Imagine you discover that you are sitting on a winning lottery ticket that has just expired.
The jackpot would have been enough money to live the life of your dreams, but since you didn’t cash it in, the ticket is now worthless.
If you own a successful business, it can be tempting to keep building it, but when the sale of your company would fund the lifestyle of your fantasies for the rest of your life, why wouldn’t you sell?
You may reason that selling now would mean leaving money on the table, but holding on to your company is like keeping a winning lottery ticket tucked away in your drawer. And eventually, winning tickets expire in the same way most businesses will reach a peak and start to decline at some point.
Take a look at the list of Fortune 500 companies. Only 49 businesses that made the list in 1955 are still on it today. That means 451—more than 90%—have faded or disappeared completely.
How Rory Fatt Punched His Freedom Ticket
Rory Fatt started Royalty Rewards, a company that helped businesses create repeat buyers by providing incentives to their loyal customers. As Fatt described on a recent Built to Sell Radio episode, the business snowballed, reaching $2 million in annual recurring revenue in their first year and eventually hitting high seven figures at their peak.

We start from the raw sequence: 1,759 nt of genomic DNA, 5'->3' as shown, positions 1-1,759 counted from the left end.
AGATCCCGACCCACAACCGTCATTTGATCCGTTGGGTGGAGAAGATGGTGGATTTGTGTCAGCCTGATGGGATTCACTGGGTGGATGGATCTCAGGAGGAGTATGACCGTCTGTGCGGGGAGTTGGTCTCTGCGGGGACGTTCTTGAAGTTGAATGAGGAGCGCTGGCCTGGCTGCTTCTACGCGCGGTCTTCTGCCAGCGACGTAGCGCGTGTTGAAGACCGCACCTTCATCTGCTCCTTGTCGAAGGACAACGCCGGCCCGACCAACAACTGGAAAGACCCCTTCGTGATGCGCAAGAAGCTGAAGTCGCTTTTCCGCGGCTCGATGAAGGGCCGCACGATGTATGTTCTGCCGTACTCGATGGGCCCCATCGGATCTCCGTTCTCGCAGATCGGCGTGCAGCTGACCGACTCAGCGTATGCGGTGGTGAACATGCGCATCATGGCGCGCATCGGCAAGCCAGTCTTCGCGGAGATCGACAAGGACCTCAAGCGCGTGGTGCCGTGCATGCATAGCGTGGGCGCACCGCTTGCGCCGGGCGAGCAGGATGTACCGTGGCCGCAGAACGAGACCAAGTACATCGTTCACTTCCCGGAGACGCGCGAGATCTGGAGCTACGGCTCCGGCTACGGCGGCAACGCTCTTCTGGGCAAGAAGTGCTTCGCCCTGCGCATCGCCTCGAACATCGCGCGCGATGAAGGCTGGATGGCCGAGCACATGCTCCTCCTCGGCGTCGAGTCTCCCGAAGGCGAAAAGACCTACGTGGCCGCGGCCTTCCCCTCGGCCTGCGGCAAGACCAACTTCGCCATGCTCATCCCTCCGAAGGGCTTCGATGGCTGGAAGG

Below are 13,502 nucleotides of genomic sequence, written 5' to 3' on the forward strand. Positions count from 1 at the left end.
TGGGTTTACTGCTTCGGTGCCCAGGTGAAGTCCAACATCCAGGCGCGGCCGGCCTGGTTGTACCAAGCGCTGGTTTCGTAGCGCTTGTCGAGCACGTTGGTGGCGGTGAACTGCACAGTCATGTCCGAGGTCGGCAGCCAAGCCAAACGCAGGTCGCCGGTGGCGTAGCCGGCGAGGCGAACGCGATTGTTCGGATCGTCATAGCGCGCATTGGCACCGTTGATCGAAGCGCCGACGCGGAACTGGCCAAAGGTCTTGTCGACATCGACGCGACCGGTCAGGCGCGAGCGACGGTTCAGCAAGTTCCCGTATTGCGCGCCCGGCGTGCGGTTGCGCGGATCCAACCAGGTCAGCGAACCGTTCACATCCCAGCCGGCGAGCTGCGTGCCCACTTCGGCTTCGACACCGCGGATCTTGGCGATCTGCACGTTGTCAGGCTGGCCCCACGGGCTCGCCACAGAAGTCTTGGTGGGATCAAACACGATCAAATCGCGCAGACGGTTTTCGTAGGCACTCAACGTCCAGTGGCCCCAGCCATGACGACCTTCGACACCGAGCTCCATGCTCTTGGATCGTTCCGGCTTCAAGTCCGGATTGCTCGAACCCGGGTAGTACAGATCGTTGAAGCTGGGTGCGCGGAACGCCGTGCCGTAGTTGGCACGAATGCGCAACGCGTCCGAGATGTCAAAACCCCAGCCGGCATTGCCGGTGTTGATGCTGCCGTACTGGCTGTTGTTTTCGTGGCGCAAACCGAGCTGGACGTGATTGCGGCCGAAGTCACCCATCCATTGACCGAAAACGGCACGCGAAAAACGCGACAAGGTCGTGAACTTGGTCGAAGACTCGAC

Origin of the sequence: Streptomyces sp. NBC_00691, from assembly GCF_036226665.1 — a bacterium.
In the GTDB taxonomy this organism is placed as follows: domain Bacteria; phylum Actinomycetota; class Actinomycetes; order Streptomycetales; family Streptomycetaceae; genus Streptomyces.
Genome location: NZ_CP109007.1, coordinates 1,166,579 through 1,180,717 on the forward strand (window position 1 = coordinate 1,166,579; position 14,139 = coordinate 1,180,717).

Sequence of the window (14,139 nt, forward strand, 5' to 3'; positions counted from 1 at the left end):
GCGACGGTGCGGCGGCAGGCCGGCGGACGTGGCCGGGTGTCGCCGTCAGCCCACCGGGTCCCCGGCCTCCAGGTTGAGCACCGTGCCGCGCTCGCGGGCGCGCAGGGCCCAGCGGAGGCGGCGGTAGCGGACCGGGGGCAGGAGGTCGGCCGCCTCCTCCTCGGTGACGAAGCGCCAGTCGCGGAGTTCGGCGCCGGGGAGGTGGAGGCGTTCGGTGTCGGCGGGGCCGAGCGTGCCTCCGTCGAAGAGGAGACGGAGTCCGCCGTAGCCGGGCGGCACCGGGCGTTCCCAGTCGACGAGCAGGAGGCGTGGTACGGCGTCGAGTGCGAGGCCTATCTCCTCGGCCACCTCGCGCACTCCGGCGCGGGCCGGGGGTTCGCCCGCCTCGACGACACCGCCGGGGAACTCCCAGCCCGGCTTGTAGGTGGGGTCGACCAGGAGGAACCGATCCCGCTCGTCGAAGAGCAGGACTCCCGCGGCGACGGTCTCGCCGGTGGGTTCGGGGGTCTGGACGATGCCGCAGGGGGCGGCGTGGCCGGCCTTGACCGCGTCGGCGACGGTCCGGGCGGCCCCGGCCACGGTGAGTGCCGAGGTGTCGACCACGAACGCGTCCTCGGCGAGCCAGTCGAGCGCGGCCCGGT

Although he was happy with the business, he dreamed of a life where work was a choice, not an obligation.
Inspired to achieve financial freedom, Fatt documented all his expenses and what it would cost to provide his family with their dream life without worrying about money.
Once he had his number in hand, he knew what he needed to sell his business for. That’s around the time Fatt received an offer to buy his company of around four to six times EBITDA.
Could he have gotten more?
But that misses the central point. Fatt had an offer to buy his business that amounted to enough money that he would never have to work again. At that point, it was irrelevant if he left money on the table. He had a winning lottery ticket and decided to cash it in.
If you’ve built a valuable business, you should be proud of what you have accomplished. And to truly experience the wealth you have created—and to protect it—at some point, you’ll need to turn it from paper wealth into the liquid kind before it’s too late.